Banner Health, the Phoenix-based system that has expanded rapidly through acquisitions, is seeing its expenses outpace the additional revenue.
Banner took over operations of the University of Arizona Health Network in February, adding two hospital campuses, a faculty practice and three health plans. The deal included about $1 billion in funding and capital commitments.
In the first half of the year, Banner incurred $9.8 million in operating expenses related to the transaction, according to its second-quarter earnings report.
This summer, Banner also acquired 44-bed Payson (Ariz.) Regional Medical Center. It paid $40 million to the Mogollon Health Alliance to purchase the medical center's land and buildings, and another $11.4 million to acquire the assets of the hospital, physician clinics and home health agency from Community Health Systems.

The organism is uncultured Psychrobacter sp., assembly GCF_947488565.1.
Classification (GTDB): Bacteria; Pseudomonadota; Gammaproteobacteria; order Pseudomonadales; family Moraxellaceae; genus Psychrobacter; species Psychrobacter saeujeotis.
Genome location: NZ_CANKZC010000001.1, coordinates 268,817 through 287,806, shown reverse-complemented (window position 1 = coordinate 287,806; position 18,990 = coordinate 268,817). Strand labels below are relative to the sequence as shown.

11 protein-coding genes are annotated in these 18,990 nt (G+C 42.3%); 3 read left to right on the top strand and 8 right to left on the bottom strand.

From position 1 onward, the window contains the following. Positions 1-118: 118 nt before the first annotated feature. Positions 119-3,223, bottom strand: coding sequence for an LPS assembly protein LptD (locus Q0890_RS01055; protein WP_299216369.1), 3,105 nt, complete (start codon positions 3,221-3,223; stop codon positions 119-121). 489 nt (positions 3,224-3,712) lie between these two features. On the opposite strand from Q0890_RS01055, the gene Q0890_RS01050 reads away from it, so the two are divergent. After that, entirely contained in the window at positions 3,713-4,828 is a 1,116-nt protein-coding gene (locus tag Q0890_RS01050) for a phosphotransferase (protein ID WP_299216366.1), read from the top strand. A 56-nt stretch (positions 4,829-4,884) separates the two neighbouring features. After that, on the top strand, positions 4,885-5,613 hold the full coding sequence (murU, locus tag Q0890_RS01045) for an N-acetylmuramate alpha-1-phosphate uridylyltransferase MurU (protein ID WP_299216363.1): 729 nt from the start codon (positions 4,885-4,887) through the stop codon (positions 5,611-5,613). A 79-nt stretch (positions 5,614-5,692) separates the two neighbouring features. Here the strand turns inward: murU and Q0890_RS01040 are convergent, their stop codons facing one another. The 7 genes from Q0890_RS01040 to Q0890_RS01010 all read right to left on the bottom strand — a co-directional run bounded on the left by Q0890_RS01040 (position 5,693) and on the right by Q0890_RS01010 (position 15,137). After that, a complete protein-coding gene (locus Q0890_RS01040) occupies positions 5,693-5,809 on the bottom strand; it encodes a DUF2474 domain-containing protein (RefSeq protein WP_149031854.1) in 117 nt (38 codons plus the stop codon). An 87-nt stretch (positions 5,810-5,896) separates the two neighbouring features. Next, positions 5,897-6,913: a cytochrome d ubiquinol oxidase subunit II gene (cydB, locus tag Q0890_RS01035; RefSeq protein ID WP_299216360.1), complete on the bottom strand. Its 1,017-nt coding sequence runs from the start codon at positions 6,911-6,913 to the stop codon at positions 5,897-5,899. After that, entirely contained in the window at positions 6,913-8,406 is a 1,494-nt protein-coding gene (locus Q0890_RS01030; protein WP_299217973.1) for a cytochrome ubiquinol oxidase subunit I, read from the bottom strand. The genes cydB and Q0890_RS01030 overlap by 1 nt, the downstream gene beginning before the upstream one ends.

Banner also entered into a $300 million taxable revolving credit loan with Bank of America to finance short-term capital needs at UAHN and Payson.
The transactions extended Banner's footprint throughout Arizona. The system also saw an opportunity to spread the high costs of operating an academic medical center like UAHN over a larger base.
But in the short term, costs are rising. Banner reported an operating surplus of $107.6 million on $3.4 billion in revenue for the first half of the year. In the prior-year period, its operating surplus was $186 million on $2.7 billion in revenue. The consolidated results include its stakes in several joint ventures.
Its operating margin was 3.2%, compared with the prior year period's 7% margin.
However, Banner also reported large year over year patient volume increases, including an 8.3% increase in admissions, a 25% increase in emergency department visits and 13% growth in outpatient visits.
Banner on July 1 also purchased 2,000 shares of Excelera Specialty Pharmacy Network, giving it a 15% stake, and pledged to purchase another 2,000 shares on Dec. 3. One of the health plans it acquired through UAHN, University Family Care, also entered into a $20 million deal to buy a 20% stake in Cenpatico of Arizona.